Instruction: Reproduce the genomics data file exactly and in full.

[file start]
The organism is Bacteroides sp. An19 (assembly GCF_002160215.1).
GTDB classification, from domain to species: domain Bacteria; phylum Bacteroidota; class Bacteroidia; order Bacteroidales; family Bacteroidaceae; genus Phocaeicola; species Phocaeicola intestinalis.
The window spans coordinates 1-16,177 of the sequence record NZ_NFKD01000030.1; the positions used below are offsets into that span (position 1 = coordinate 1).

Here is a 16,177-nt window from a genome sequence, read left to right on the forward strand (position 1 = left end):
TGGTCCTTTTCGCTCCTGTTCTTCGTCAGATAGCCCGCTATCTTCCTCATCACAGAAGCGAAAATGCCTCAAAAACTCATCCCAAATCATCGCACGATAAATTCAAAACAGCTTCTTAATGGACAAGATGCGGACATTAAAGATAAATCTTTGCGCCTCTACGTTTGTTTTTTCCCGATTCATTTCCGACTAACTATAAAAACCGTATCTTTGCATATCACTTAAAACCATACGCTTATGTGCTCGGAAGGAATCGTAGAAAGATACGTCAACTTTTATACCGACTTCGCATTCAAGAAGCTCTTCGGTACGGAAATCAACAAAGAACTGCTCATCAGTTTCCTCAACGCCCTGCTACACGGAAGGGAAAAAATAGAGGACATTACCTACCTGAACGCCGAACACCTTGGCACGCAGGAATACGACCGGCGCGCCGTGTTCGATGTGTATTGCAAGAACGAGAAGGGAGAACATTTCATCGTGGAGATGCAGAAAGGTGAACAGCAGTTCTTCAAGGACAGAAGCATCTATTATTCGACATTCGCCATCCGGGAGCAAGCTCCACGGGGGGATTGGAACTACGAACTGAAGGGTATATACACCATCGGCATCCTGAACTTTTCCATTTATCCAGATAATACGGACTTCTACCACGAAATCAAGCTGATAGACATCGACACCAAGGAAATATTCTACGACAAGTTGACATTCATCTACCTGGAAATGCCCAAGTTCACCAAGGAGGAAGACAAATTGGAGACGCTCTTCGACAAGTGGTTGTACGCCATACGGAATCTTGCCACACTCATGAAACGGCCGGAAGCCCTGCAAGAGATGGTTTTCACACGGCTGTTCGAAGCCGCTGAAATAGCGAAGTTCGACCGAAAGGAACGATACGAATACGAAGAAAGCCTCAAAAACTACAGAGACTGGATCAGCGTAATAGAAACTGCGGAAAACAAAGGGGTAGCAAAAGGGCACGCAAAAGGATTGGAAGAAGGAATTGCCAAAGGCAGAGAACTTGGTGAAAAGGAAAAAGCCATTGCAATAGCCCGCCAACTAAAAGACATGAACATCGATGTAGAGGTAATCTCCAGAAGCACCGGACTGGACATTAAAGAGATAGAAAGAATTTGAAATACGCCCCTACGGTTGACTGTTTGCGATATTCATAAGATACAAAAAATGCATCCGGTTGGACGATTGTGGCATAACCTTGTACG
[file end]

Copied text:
The organism is Bacteroides sp. An19 (assembly GCF_002160215.1).
GTDB classification, from domain to species: domain Bacteria; phylum Bacteroidota; class Bacteroidia; order Bacteroidales; family Bacteroidaceae; genus Phocaeicola; species Phocaeicola intestinalis.
The window spans coordinates 1-16,177 of the sequence record NZ_NFKD01000030.1; the positions used below are offsets into that span (position 1 = coordinate 1).

Here is a 16,177-nt window from a genome sequence, read left to right on the forward strand (position 1 = left end):
TGGTCCTTTTCGCTCCTGTTCTTCGTCAGATAGCCCGCTATCTTCCTCATCACAGAAGCGAAAATGCCTCAAAAACTCATCCCAAATCATCGCACGATAAATTCAAAACAGCTTCTTAATGGACAAGATGCGGACATTAAAGATAAATCTTTGCGCCTCTACGTTTGTTTTTTCCCGATTCATTTCCGACTAACTATAAAAACCGTATCTTTGCATATCACTTAAAACCATACGCTTATGTGCTCGGAAGGAATCGTAGAAAGATACGTCAACTTTTATACCGACTTCGCATTCAAGAAGCTCTTCGGTACGGAAATCAACAAAGAACTGCTCATCAGTTTCCTCAACGCCCTGCTACACGGAAGGGAAAAAATAGAGGACATTACCTACCTGAACGCCGAACACCTTGGCACGCAGGAATACGACCGGCGCGCCGTGTTCGATGTGTATTGCAAGAACGAGAAGGGAGAACATTTCATCGTGGAGATGCAGAAAGGTGAACAGCAGTTCTTCAAGGACAGAAGCATCTATTATTCGACATTCGCCATCCGGGAGCAAGCTCCACGGGGGGATTGGAACTACGAACTGAAGGGTATATACACCATCGGCATCCTGAACTTTTCCATTTATCCAGATAATACGGACTTCTACCACGAAATCAAGCTGATAGACATCGACACCAAGGAAATATTCTACGACAAGTTGACATTCATCTACCTGGAAATGCCCAAGTTCACCAAGGAGGAAGACAAATTGGAGACGCTCTTCGACAAGTGGTTGTACGCCATACGGAATCTTGCCACACTCATGAAACGGCCGGAAGCCCTGCAAGAGATGGTTTTCACACGGCTGTTCGAAGCCGCTGAAATAGCGAAGTTCGACCGAAAGGAACGATACGAATACGAAGAAAGCCTCAAAAACTACAGAGACTGGATCAGCGTAATAGAAACTGCGGAAAACAAAGGGGTAGCAAAAGGGCACGCAAAAGGATTGGAAGAAGGAATTGCCAAAGGCAGAGAACTTGGTGAAAAGGAAAAAGCCATTGCAATAGCCCGCCAACTAAAAGACATGAACATCGATGTAGAGGTAATCTCCAGAAGCACCGGACTGGACATTAAAGAGATAGAAAGAATTTGAAATACGCCCCTACGGTTGACTGTTTGCGATATTCATAAGATACAAAAAATGCATCCGGTTGGACGATTGTGGCATAACCTTGTACG